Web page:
We have held that a sentence is illegal if a court places a defendant on probation without suspending imposition or execution of his sentence, or if a court suspends imposition or execution of a defendant's sentence without placing him on probation. See United States v. Makres, 851 F.2d 1016, 1018 (7th Cir. 1988) (citations omitted). However, section 3651 limits itself to two situations: (1) when a court enters judgment upon a conviction and then affirmatively suspends imposition of the sentence, thereby placing a defendant on probation and reserving the right to impose a sentence if that defendant violates the terms of his probation; and (2) when a court imposes a term of imprisonment upon a defendant, but affirmatively suspends the term of actual incarceration and places that defendant on probation, again reserving the right to incarcerate the defendant if he violates the terms of his probation. Neither situation is involved here.
In this case, the district court sentenced Nancy Melody to four-years concurrent imprisonment on eight separate counts. Thereafter, the district judge did not "suspend" Nancy Melody's sentence--that is, he did not intend to relieve her of her term of imprisonment. Instead, he intended to delay the beginning of her incarceration. Because section 3651 does not address the situation at hand, Nancy Melody's sentence cannot violate section 3651.
Nancy Melody also argues that her sentence is illegal because the stay rendered her sentence impermissibly indefinite in terms of when it was to be served. Courts have held that a sentence is illegal if it is ambiguous with respect to the time in which it is to be served or if the terms and conditions of the sentence are sufficiently ambiguous as to be of no effect. See, e.g., United States v. Martin, 467 F.2d 1366, 1369 (7th Cir. 1972). See also United States v. Golden, 795 F.2d 19, 21 (3d Cir. 1986); United States v. Buide-Gomez, 744 F.2d 781 (11th Cir. 1984), cert. denied, 470 U.S. 1059, 105 S. Ct. 1774, 84 L. Ed. 2d 833 (1985). Most cases dealing with the legality of "ambiguous" sentences concern whether a sentence is to be served consecutively or concurrently. Very few cases have addressed the effect of an inexact date of incarceration. Nancy Melody relies heavily upon our decision in Martin and the Third Circuit Court of Appeals' decision in Golden.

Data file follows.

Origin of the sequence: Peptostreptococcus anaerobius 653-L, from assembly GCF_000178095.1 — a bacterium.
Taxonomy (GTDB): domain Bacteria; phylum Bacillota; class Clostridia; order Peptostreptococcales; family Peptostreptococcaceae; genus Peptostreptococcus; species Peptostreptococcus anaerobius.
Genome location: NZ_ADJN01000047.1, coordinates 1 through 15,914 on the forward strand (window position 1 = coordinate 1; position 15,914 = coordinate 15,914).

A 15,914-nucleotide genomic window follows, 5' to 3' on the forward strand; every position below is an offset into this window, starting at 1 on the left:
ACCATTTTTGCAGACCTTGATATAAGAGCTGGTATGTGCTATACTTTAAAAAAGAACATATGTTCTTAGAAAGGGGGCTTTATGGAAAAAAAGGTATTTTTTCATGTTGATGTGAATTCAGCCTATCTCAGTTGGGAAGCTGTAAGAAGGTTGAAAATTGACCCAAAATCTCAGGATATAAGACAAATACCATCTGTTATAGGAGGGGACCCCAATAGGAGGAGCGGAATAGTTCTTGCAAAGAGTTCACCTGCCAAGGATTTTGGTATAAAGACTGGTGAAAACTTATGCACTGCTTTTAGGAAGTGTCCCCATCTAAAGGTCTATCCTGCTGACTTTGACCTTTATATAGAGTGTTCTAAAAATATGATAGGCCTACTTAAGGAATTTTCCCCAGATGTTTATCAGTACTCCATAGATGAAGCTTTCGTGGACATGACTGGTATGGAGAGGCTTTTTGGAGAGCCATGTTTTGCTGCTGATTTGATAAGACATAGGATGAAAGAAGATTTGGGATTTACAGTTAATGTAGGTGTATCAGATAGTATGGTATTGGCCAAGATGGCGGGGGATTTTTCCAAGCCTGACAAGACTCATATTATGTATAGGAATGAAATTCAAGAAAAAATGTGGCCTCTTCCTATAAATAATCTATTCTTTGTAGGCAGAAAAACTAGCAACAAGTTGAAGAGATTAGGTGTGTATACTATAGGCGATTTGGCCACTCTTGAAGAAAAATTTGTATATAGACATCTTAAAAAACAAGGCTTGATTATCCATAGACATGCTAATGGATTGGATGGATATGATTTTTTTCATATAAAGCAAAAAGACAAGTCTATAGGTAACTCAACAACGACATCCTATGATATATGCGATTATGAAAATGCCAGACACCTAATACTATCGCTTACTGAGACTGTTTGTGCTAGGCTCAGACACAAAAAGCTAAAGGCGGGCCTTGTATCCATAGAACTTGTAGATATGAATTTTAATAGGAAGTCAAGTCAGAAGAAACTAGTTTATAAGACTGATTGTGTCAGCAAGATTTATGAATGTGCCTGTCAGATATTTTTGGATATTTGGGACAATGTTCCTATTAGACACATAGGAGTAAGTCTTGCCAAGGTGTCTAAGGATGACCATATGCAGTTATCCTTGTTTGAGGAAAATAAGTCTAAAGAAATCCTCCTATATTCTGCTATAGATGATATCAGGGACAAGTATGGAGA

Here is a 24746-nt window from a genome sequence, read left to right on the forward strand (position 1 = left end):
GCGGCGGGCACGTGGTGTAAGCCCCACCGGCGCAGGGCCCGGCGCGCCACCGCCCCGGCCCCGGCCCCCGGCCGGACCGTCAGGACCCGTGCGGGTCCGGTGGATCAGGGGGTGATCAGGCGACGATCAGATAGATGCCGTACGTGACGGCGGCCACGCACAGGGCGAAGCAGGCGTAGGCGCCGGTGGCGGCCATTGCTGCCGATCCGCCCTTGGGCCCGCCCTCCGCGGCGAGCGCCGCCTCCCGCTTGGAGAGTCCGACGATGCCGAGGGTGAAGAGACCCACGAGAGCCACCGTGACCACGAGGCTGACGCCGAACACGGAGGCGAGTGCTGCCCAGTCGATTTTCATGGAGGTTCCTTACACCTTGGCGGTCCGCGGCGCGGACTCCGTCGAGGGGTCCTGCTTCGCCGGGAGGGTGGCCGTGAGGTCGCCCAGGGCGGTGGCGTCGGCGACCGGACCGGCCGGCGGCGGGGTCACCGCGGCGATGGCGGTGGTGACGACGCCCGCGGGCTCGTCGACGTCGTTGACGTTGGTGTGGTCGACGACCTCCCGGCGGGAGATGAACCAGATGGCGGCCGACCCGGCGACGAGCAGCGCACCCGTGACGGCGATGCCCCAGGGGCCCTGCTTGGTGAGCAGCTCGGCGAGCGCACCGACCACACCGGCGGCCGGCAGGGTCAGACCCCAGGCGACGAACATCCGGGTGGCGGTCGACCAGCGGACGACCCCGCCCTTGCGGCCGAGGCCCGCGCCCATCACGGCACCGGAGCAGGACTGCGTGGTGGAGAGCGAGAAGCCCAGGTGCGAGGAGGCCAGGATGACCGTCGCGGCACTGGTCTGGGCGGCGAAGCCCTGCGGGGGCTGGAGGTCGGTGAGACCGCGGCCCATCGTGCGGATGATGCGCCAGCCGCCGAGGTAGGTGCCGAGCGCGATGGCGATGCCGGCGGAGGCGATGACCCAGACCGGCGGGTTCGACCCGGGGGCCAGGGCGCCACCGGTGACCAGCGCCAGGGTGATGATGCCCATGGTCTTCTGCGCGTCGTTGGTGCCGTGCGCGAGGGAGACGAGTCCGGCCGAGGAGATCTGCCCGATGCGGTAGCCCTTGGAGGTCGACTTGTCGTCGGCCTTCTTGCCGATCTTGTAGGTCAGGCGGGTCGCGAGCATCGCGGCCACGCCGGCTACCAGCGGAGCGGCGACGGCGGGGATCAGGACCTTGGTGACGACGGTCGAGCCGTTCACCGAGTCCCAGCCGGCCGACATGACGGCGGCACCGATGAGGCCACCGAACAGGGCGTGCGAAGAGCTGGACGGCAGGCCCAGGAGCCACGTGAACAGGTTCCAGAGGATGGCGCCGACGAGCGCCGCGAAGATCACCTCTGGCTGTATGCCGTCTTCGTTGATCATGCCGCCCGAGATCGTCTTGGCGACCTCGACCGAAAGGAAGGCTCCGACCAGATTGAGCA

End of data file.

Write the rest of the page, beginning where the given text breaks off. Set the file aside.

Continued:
In Martin, an alien was convicted of falsifying a passport application. The district court suspended imposition of his sentence and placed the defendant on probation for sixty days, subject to the condition that he leave the country. 467 F.2d at 1367 & n. 2. The district court did not specify how long the defendant was required to remain outside of the United States. The defendant did leave the country, but returned approximately one month later. He was convicted of violating the terms of his probation by returning before the six months had passed. This court held "that the terms and conditions of the original probation were sufficiently ambiguous as to be of no effect." Id. at 1369. Consequently, we vacated the sentence and remanded the case to the district court for resentencing.